Adam Duvall – Having reinvented himself the last two years with the Braves as an exxtreeeeeeeme fly ball guy with exxtreeeeeeeme splits, Duvall, 32, looks to be a guy who could absolutely obliterate lefties for you in a corner outfield spot. He also puts up enough power against righties to produce, but it’ll come with 35+% strikeouts. In his younger days, Duvall was an excellent defensive left fielder. Lately, he’s rated as merely average.
Eddie Rosario – Also non-tendered, Rosario could be the best-available change-of-pace type in left field for the Cubs. That is to say, if your goal was to swap out Schwarber for a similarly-price left fielder who changes the look of the offense (low-strikeout, low-walk, ball-in-play, less-power) that you were getting out of the spot, well, Rosario is probably your guy. The 29-year-old is all over the map in the defensive metrics in left field, but the overall picture is that he’s probably no worse than Schwarber, and maybe slightly better. Overall offensively, he’s consistently a 110-115 wRC+ type with traditional splits (though he won’t kill you against lefties, obviously). Might be the best bet on the list to put up that level of offensive performance in 2021 if asked to start every day.
Robbie Grossman – The only question on Grossman, 31, is whether his huge (but brief) 2020 season with the A’s is going to get him way overpaid. The switch-hitter emerged in his late 20s as a solid, nearly-everyday outfielder, capable of posting a slightly-above-average overall slash line thanks to a great line drive approach, few strikeouts, and a ton of walks. Again, 2020 looks like an aberration on the power side, but an OBP in the .350 range along with solid corner outfield play? From a switch-hitter who can play every day? Yes please. Grossman is an obvious fit for the Cubs. If everybody on this list were getting the same dollar amount, Grossman might be my favorite.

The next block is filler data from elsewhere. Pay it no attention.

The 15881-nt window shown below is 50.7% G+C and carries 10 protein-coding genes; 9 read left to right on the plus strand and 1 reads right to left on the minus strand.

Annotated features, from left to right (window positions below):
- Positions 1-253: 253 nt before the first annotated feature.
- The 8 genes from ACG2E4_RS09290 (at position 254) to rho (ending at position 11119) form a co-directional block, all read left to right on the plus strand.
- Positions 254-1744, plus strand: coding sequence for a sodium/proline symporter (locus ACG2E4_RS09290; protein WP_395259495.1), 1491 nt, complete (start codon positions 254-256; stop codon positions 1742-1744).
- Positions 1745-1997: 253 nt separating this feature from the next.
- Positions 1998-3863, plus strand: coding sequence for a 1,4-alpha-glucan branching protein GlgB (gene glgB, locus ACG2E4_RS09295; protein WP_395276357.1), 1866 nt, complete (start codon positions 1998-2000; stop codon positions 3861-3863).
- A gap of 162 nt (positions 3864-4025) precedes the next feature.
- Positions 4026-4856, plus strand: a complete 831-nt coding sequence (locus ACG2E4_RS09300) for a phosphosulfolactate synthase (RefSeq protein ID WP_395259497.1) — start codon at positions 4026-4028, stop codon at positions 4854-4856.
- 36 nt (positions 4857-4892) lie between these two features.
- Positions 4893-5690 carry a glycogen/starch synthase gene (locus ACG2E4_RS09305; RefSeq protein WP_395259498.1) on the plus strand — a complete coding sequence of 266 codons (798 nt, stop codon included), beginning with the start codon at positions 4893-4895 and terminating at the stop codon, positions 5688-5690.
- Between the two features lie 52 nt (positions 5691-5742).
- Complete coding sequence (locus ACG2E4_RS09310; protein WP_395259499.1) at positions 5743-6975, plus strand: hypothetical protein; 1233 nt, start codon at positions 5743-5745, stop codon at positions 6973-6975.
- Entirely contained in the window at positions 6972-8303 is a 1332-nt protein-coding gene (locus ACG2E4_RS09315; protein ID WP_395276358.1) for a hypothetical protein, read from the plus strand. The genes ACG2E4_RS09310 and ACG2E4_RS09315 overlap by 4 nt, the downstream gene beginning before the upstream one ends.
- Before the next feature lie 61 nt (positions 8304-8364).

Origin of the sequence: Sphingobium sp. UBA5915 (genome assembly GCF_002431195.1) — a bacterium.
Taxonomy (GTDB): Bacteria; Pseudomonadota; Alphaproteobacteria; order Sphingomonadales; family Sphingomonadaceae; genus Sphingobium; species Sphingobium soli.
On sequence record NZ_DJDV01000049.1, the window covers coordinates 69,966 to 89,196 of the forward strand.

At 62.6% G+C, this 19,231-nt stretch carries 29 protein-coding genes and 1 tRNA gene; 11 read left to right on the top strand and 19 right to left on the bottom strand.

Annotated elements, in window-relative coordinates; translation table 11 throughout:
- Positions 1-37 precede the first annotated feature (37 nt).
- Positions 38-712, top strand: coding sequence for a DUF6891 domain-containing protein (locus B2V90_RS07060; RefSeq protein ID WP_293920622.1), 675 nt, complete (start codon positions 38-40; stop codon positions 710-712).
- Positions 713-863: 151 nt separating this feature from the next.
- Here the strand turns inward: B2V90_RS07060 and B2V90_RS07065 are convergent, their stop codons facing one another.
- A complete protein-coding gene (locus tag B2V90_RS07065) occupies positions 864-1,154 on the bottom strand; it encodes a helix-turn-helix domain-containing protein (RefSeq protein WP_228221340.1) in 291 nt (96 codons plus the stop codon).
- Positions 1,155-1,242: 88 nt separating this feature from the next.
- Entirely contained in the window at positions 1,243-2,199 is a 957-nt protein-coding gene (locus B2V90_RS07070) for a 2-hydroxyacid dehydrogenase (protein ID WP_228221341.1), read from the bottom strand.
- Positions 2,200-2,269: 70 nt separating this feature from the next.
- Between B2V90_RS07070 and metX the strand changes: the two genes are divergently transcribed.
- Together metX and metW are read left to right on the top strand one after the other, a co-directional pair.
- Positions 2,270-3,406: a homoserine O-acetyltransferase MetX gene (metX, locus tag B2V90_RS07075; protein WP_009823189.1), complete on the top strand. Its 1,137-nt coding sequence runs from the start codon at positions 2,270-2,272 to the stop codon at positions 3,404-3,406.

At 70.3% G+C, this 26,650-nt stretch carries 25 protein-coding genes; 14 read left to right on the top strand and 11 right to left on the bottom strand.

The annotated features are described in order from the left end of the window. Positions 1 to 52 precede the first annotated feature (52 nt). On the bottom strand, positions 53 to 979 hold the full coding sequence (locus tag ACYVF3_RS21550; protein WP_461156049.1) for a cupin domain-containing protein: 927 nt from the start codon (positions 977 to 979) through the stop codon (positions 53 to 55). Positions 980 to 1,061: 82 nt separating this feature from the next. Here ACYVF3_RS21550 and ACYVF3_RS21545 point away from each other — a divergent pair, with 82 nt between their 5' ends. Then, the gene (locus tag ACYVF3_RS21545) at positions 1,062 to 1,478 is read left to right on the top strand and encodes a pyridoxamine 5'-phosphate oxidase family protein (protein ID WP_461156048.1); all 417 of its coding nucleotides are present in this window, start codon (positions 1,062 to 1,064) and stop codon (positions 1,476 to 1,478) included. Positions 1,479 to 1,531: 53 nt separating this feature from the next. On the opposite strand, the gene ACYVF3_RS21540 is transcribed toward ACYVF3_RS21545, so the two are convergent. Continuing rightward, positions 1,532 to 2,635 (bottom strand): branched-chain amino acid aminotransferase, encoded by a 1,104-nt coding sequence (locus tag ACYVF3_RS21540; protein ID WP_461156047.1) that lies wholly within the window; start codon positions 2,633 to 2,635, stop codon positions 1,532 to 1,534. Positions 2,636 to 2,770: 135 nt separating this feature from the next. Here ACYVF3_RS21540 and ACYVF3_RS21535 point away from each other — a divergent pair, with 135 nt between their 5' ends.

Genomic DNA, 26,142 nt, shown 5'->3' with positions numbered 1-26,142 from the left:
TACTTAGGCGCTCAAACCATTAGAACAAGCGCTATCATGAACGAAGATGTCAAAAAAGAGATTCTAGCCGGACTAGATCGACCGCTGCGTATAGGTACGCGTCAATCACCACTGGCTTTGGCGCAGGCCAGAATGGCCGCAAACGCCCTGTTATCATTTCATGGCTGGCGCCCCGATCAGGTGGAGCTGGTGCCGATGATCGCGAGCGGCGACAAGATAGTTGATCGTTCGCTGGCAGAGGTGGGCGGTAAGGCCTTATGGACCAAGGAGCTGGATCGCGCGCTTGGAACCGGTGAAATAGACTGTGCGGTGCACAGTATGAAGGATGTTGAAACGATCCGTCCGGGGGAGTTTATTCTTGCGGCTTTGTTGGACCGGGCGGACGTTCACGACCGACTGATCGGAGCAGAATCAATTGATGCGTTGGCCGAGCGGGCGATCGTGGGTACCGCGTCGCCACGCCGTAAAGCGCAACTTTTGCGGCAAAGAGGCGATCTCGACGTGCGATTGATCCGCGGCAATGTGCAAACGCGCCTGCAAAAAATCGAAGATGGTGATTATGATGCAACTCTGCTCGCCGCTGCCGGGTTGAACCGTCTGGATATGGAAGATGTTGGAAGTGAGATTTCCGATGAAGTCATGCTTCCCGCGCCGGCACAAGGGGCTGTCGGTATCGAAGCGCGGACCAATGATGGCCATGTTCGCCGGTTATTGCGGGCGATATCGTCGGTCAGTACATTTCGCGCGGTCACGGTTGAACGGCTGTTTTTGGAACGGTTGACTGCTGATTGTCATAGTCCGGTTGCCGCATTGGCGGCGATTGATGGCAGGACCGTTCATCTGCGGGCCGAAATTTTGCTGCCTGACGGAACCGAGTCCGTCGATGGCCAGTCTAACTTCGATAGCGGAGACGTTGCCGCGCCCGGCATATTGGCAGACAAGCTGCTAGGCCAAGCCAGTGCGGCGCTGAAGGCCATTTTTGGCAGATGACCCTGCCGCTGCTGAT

Hunter Renfroe – We like Renfroe, 29 next year, as a complementary option in the Cubs’ very-lefty outfield, but I don’t want to imply that the Cubs should look at him as an everyday replacement in left field. Dig him for the overall mix, though, yes. Much more on him here. UPDATE: That was fast. Soon after publishing, the Red Sox announced that they’d signed Renfroe.